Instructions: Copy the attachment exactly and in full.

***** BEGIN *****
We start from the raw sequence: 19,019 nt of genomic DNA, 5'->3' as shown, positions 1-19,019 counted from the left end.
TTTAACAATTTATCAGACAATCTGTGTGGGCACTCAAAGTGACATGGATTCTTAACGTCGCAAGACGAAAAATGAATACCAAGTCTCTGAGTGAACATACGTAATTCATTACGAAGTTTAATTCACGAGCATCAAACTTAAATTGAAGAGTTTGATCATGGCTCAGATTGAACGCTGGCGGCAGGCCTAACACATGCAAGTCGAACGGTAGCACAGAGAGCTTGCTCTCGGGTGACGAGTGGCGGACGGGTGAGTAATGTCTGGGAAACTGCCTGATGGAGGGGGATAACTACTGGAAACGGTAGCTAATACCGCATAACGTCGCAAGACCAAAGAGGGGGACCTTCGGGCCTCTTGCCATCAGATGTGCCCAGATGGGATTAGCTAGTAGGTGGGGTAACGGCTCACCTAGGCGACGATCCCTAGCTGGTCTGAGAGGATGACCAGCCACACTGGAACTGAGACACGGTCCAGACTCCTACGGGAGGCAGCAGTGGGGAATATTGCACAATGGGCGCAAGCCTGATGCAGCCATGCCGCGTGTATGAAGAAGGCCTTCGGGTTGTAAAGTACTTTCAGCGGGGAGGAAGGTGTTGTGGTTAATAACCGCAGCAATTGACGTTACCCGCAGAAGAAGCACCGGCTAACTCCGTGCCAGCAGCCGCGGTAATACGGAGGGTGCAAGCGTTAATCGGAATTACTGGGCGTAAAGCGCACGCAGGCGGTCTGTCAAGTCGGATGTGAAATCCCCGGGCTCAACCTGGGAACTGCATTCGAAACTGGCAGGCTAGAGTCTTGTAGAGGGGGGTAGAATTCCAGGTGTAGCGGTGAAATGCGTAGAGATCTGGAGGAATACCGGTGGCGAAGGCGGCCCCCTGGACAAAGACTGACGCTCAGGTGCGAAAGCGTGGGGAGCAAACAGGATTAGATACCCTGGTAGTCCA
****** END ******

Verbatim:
We start from the raw sequence: 19,019 nt of genomic DNA, 5'->3' as shown, positions 1-19,019 counted from the left end.
TTTAACAATTTATCAGACAATCTGTGTGGGCACTCAAAGTGACATGGATTCTTAACGTCGCAAGACGAAAAATGAATACCAAGTCTCTGAGTGAACATACGTAATTCATTACGAAGTTTAATTCACGAGCATCAAACTTAAATTGAAGAGTTTGATCATGGCTCAGATTGAACGCTGGCGGCAGGCCTAACACATGCAAGTCGAACGGTAGCACAGAGAGCTTGCTCTCGGGTGACGAGTGGCGGACGGGTGAGTAATGTCTGGGAAACTGCCTGATGGAGGGGGATAACTACTGGAAACGGTAGCTAATACCGCATAACGTCGCAAGACCAAAGAGGGGGACCTTCGGGCCTCTTGCCATCAGATGTGCCCAGATGGGATTAGCTAGTAGGTGGGGTAACGGCTCACCTAGGCGACGATCCCTAGCTGGTCTGAGAGGATGACCAGCCACACTGGAACTGAGACACGGTCCAGACTCCTACGGGAGGCAGCAGTGGGGAATATTGCACAATGGGCGCAAGCCTGATGCAGCCATGCCGCGTGTATGAAGAAGGCCTTCGGGTTGTAAAGTACTTTCAGCGGGGAGGAAGGTGTTGTGGTTAATAACCGCAGCAATTGACGTTACCCGCAGAAGAAGCACCGGCTAACTCCGTGCCAGCAGCCGCGGTAATACGGAGGGTGCAAGCGTTAATCGGAATTACTGGGCGTAAAGCGCACGCAGGCGGTCTGTCAAGTCGGATGTGAAATCCCCGGGCTCAACCTGGGAACTGCATTCGAAACTGGCAGGCTAGAGTCTTGTAGAGGGGGGTAGAATTCCAGGTGTAGCGGTGAAATGCGTAGAGATCTGGAGGAATACCGGTGGCGAAGGCGGCCCCCTGGACAAAGACTGACGCTCAGGTGCGAAAGCGTGGGGAGCAAACAGGATTAGATACCCTGGTAGTCCA